Several fundraisers have been planned to assist the young people in feeding the children in the coming weeks, with the support of Our Village Okeechobee. Local businesses have agreed to be drop off sites for food, as an initiative to ensure local school children have adequate food during Spring Break at the end of March. You can drop off food at the following locations:

• Green Design, 502 N.W. Second St.;
• Sears, 704 N. Parrott Ave.;
• The Lounge at Sacred Sanctuary, 207 S.W. Second Ave.;
• Okeechobee High School, 2800 U.S. 441 N.

If you wish to donate money, checks made out to OHS (End the Hunger in the memo section) can be dropped off at OHS or mailed to 2800 U.S. 441 N.

Additionally, the Methodist Church of Okeechobee as part of its community outreach, will host a dine-in or take-out spaghetti dinner cooked by the United Methodist Men on Saturday, April 7, from 4 – 7 p.m. Tickets can be obtained from NHS members or by calling Leah Suarez at 863-697-8718.

Our Village is also hosting a vacation drawing. They will sell 150 tickets at $100 each, for a chance to win a week’s stay in North Carolina. This is a great family vacation and you can split the cost of a ticket with family and friends! You are able to elect where part of your donation goes, with the End the Hunger project being one of the sponsored projects.

Finally, Okeechobee NHS will be host the inaugural End the Hunger 5K Glow Run on April 27, from 7 to 10 p.m. at Okeechobee High School. On top of rigorous course loads and other extracurricular activities, the advisor and members of NHS are meticulously planning a night full of fun for our community so the NHS Chapter can give back to the community.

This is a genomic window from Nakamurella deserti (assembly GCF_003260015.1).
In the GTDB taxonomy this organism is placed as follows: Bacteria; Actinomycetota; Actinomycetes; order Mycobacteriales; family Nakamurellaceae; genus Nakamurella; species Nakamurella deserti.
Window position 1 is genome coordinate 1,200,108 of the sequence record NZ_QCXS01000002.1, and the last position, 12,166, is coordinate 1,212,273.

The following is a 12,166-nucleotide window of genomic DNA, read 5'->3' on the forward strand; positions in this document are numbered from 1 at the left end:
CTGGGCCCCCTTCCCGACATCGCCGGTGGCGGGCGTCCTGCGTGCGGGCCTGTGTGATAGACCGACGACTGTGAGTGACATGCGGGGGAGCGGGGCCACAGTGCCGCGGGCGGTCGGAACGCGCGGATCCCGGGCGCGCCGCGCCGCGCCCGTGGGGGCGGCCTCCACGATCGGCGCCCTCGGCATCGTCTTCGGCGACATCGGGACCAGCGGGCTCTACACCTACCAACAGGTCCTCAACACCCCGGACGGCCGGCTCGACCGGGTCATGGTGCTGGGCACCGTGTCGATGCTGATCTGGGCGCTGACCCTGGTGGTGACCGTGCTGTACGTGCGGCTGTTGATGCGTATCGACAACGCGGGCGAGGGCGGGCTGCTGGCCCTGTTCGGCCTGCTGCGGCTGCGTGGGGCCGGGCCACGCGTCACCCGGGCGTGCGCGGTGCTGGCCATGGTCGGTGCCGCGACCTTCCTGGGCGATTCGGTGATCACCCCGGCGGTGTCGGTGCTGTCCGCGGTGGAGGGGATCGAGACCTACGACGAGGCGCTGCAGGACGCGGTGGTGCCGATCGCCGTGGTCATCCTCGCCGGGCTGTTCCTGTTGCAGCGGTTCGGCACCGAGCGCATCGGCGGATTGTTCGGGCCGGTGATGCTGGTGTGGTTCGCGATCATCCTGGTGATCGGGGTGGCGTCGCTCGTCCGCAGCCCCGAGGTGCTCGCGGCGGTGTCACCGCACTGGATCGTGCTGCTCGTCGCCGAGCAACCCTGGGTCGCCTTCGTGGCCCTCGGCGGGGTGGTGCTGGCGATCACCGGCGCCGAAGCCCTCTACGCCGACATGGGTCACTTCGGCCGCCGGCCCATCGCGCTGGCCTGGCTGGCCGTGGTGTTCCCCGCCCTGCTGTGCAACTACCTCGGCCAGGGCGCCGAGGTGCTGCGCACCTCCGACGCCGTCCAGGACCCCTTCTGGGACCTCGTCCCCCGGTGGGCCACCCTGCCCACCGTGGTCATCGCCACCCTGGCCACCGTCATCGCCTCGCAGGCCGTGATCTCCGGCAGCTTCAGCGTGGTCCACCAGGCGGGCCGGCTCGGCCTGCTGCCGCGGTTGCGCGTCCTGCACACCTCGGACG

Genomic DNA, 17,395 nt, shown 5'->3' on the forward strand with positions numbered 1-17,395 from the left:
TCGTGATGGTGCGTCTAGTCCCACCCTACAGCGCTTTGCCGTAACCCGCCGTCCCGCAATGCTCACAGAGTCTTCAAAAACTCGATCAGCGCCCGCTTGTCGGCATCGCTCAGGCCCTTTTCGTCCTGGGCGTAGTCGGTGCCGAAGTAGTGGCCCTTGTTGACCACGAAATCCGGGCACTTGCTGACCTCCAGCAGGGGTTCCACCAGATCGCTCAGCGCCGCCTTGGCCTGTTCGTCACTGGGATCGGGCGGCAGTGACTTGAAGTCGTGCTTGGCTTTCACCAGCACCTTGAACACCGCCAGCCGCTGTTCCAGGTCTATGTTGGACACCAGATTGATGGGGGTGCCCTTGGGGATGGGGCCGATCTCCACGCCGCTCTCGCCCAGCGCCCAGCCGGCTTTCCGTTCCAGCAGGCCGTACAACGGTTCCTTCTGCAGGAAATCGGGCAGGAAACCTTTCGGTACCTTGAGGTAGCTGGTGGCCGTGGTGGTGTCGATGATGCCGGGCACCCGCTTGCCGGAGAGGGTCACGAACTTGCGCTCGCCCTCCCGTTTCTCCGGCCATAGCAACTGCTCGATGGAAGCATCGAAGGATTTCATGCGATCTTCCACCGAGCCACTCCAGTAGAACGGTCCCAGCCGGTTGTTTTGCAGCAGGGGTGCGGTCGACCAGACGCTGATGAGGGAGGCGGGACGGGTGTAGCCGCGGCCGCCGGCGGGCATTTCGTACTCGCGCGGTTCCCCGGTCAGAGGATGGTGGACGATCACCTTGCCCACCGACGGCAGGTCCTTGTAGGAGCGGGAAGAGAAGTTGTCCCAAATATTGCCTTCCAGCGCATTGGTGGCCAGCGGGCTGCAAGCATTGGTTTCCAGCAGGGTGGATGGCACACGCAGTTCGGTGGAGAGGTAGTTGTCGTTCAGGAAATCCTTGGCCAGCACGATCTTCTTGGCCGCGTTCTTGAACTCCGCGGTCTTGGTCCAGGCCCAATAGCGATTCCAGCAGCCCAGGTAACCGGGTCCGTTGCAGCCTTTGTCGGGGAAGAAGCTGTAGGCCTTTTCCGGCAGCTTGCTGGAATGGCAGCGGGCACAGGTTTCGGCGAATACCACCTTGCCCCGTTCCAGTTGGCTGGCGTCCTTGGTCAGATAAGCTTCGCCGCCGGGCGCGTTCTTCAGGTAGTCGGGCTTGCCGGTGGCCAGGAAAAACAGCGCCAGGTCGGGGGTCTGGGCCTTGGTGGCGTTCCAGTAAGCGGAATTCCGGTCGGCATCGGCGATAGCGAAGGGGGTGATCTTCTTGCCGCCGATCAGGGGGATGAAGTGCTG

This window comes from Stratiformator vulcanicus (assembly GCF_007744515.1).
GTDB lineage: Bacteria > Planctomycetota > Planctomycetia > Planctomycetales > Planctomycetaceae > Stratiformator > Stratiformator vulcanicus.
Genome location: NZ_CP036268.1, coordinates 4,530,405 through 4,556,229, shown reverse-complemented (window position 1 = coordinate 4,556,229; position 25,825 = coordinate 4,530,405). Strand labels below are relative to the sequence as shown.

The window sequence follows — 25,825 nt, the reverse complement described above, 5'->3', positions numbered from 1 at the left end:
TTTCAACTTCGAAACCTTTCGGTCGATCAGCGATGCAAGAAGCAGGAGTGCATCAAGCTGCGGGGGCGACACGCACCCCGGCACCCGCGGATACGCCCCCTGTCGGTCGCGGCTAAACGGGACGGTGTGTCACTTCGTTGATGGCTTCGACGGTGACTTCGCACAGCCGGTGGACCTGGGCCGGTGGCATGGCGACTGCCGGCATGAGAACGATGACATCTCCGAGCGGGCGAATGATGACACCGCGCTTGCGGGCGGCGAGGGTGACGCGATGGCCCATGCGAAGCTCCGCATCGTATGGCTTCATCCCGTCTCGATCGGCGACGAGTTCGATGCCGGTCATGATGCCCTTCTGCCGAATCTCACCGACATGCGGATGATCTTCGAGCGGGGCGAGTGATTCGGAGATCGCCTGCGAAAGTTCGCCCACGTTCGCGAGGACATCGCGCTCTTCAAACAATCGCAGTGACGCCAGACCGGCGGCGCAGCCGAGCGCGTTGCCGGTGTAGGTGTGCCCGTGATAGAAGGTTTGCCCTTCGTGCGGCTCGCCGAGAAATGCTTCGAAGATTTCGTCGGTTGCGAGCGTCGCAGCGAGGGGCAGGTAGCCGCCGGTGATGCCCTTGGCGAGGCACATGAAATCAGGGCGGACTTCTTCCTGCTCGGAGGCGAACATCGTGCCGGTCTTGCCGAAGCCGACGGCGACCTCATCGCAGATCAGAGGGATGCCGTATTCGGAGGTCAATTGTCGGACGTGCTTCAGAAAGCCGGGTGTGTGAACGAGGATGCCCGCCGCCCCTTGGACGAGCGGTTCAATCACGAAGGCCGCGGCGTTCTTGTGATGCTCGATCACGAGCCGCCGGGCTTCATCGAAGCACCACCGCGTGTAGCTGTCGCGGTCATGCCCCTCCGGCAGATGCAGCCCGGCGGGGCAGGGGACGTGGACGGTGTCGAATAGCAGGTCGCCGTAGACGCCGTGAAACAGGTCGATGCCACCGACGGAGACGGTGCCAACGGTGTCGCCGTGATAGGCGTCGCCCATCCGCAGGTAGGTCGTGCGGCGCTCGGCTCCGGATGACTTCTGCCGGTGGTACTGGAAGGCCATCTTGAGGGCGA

A 5K Walk/Run, food, games, booths and a DJ are planned to ensure a night of family fun. The goal is to raise enough money to expand the program in the coming years, to combat childhood food insecurity in the community of Okeechobee.

The NHS chapter is seeking sponsors for the run to set up booths around the high school during the run. Sponsorships start at $50. Pre-Registration will be through Eventbrite until April 10: https://www.eventbrite.com/e/end-the-hunger-glow-run-tickets-43276907395?aff=efbeventtix.

Pre-registering for the run secures participants a tee shirt and “glow wear.” For more information regarding sponsorships and pre-registration, contact NHS advisor Mrs. Wendy Reister at reisterw@okee.k12.fl.us.

Senior Nickolas Montero said, “Overall, I would say that the backpack program has helped to instill in me an important sense of responsibility for something more than myself.”

While senior, Merydian Causier added, “The backpack program has impacted me in ways that I can’t quite explain. Packing with the most humble people of the high school and those who truly want to make a change in our community is such a blessing and rewarding opportunity. Then delivering the food to the children that most deserve it is so humbling. Their faces light up like the Rockefeller Christmas tree and it absolutely melts my heart every-time.” Let us come together as a community to better the lives of our own children. There is nothing more rewarding than doing the right thing. Fifty high school students have answered the call to serve, are you ready too?

Artha Jonassaint contributed to this article.

Leah Suarez is a freelance writer.